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Why is digital still taking a back seat in the era of “big data”?

Posted by on Sep 25, 2013 in Blog, Candidate, Issue | 1 comment

I am continually amazed at the seeming lack of interest in the digital media space from campaigns, candidates, issue groups and Republicans nationwide.  With “big data” on the top of every political consultants mind, my question remains unanswered: How can we bypass digital media, a concept built on data and buying smart… especially in the wake of the 2012 digital success that Obama for America achieved?

No matter how sophisticated Rentrak, Nielsen and Arbitron get, traditional TV and radio are still not interactive so you are never going to know in real-time how your ads are directly influencing your target nor do you have the ability to optimize towards better performing segments, and ad messages.  Sure, being able to see more real time TV ratings alongside political demographics (that are survey based or assumed based on historical programming) is great insight to have going into a broadcast TV buy but is your message resonating, creating conversation, driving engagement?  Without digital and social media there’s little way to tell. Furthermore, digital has been equipped with the technology that can take a voter file and match it to an audience online, which has been around long before this concept “big data” emerged. It’s only, since “big data” has been catered to fit the old school thinking of campaigners and strategists, that it’s getting real attention, but the truth is traditional media is trying to be more like what digital already is.

Is the fear of the unknown what is driving this lack of digital?  Is it the agencies fault for not pushing it, talking about it, encouraging it? Or is it the old school methodology of the campaigns that are holding GOP’ers back? If campaign strategists aren’t afraid of what “big data” will help them achieve, maybe it’s more that they just haven’t taken the time to really understand how digital media can help them.  The truth is our target audiences, Republican or not, are made up a wide range of voters who are not all matched to a generic blue print of media consumption habits where news programming and  talk radio reign.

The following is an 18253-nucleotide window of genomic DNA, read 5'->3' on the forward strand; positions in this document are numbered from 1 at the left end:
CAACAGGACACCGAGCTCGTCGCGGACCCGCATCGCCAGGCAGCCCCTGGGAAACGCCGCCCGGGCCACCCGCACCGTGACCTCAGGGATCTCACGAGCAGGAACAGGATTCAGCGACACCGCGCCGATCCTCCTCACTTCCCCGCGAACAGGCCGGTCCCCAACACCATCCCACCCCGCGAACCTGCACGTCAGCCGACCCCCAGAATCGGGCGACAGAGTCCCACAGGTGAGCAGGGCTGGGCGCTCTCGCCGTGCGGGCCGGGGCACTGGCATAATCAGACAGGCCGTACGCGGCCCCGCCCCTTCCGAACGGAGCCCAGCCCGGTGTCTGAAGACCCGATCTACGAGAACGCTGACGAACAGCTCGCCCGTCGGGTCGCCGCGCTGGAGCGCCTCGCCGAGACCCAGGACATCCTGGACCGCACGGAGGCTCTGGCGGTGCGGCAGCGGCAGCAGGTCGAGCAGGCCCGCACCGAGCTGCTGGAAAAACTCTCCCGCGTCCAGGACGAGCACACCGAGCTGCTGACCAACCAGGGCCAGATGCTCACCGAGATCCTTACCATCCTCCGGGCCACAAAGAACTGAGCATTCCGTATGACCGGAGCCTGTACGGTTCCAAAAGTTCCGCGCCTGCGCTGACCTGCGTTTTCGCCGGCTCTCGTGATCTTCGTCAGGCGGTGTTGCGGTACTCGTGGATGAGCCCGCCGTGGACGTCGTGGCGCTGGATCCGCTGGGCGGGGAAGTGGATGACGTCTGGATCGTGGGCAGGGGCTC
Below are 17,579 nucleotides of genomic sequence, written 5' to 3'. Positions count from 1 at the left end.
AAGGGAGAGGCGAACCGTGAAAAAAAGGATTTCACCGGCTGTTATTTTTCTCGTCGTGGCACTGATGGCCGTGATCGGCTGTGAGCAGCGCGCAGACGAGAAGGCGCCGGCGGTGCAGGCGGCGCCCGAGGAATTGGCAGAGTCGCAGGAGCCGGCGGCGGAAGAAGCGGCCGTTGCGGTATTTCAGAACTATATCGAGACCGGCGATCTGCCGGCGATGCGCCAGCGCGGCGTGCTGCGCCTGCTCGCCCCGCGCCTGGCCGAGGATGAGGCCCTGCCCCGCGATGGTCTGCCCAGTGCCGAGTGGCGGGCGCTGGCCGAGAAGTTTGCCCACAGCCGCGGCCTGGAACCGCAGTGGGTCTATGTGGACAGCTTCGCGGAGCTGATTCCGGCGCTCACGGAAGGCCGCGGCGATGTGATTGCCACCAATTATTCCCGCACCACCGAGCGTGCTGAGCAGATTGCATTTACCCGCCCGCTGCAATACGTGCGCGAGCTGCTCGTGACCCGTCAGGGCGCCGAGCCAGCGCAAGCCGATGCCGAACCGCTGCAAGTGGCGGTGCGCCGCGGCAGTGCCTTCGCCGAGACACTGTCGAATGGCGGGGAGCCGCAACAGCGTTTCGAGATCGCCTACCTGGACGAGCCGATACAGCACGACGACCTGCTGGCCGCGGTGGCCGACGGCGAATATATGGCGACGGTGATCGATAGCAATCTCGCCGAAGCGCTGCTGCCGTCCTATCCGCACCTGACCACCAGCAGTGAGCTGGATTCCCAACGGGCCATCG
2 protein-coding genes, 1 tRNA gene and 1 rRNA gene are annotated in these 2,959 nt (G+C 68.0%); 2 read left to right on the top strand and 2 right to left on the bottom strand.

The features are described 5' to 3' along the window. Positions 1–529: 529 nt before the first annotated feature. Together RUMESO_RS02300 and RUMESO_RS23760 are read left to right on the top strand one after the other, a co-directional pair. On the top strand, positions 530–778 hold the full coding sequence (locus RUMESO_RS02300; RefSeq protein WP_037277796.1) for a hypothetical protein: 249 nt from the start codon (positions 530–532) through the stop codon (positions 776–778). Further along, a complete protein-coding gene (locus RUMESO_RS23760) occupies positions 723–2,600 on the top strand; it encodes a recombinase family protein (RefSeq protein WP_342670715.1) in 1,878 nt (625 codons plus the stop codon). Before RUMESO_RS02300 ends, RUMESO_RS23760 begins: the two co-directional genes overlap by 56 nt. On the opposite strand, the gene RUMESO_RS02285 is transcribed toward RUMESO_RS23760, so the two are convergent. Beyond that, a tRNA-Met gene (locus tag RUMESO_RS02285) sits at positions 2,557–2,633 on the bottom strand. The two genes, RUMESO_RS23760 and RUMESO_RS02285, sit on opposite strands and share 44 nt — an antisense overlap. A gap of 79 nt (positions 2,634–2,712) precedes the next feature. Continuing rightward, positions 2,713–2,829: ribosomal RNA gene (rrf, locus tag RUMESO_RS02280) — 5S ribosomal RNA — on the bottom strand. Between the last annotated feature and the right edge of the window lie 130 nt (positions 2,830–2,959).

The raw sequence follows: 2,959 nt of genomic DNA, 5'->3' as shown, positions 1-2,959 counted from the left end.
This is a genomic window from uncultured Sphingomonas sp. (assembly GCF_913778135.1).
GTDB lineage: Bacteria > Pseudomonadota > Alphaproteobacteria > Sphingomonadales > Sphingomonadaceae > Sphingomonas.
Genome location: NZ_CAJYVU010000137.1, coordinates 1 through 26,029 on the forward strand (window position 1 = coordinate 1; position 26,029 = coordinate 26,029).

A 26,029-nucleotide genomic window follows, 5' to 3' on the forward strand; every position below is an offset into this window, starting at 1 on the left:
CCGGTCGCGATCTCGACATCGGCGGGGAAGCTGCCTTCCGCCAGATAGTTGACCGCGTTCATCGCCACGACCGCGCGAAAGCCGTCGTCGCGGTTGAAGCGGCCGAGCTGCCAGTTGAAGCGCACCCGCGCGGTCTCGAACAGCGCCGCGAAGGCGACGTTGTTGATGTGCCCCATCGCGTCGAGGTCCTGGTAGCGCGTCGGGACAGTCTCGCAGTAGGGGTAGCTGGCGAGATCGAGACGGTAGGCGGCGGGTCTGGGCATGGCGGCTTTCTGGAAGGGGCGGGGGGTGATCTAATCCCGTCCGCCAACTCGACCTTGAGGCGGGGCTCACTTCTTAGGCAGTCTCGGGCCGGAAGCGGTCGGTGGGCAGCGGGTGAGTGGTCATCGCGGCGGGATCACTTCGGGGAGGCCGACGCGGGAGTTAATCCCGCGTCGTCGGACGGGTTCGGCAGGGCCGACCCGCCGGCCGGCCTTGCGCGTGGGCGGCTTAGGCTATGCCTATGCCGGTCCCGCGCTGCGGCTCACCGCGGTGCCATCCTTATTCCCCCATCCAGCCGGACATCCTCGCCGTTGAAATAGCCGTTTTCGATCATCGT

Nowadays there are more options available for accessing news, video, and radio content that advertisers who assume that consumer’s habits haven’t changed are just plain wrong. That’s not to say that people aren’t still watching TV and listening to AM radio. Yes, those consumers still exist but it’s what they are doing beyond the remote that deserves some attention. Just look at the facts:

-Pandora boasts over 70 million active users and 22.4 million across the US that fall into the typical GOP audience profile of Adults 35-64

-56% of the US population owns a Smartphone

-According to Nielsen , YouTube reaches more US adults ages 18-34 than any cable network

-ComScore reports that that 85% of the total US population is watching online video

-General ad recall increases from 43% with TV only to 54% when TV is combined with online ads

You want real results? Solid measurement on ROI? Think digital. Digital shouldn’t be an afterthought, a separate budget, or a way to spend additional dollars when traditional inventory is running low. It should be part of the original plan, a way to measure campaign success, a must have in today’s political advertising campaigns. I’m not saying throw traditional practices aside—those are hugely important in today’s political races and likewise the advances being made with “big data” in this space is extremely valuable, but don’t ignore digital!

Here’s a few other tidbits that I hope make you think twice about how you are spending your advertising dollars even in the era of the shiny new idea of “big data”:

-Many digital vendors (Cox Media, NCC Digital, and AT&T Adworks) are now able to take TV set top box data, combined with digital 3rd party data to either reverse match a broadcast TV buy to increase campaign reach to engage an audience advertisers are missing through broadcast only buys. OR to mirror a broadcast schedule to target known TV viewing habits of a pre-determined segment to increase message frequency. That increased frequency will help with message penetration among the target.

-Campaigns spend months and months perfecting and fine tuning voter files. Why not put them to good use online? Those digital vendors that are fully engaged in the political space can take those voter files and match them to audiences online.

-In the digital space you can quickly test messages against the same target and get real time results on how they are performing. With an array of high performing analytics tools we can go beyond the click to determine user behavior after initial ad engagement.

Remember, as NHL hockey super star Wayne Gretzky put it… “You miss 100% of the shots you don’t take.” What are you waiting for? Ready. Aim. Fire!

 

One comment

  1. Deborah Baisden / September 26th, 2013 14:46

    Very good points!

    Reply

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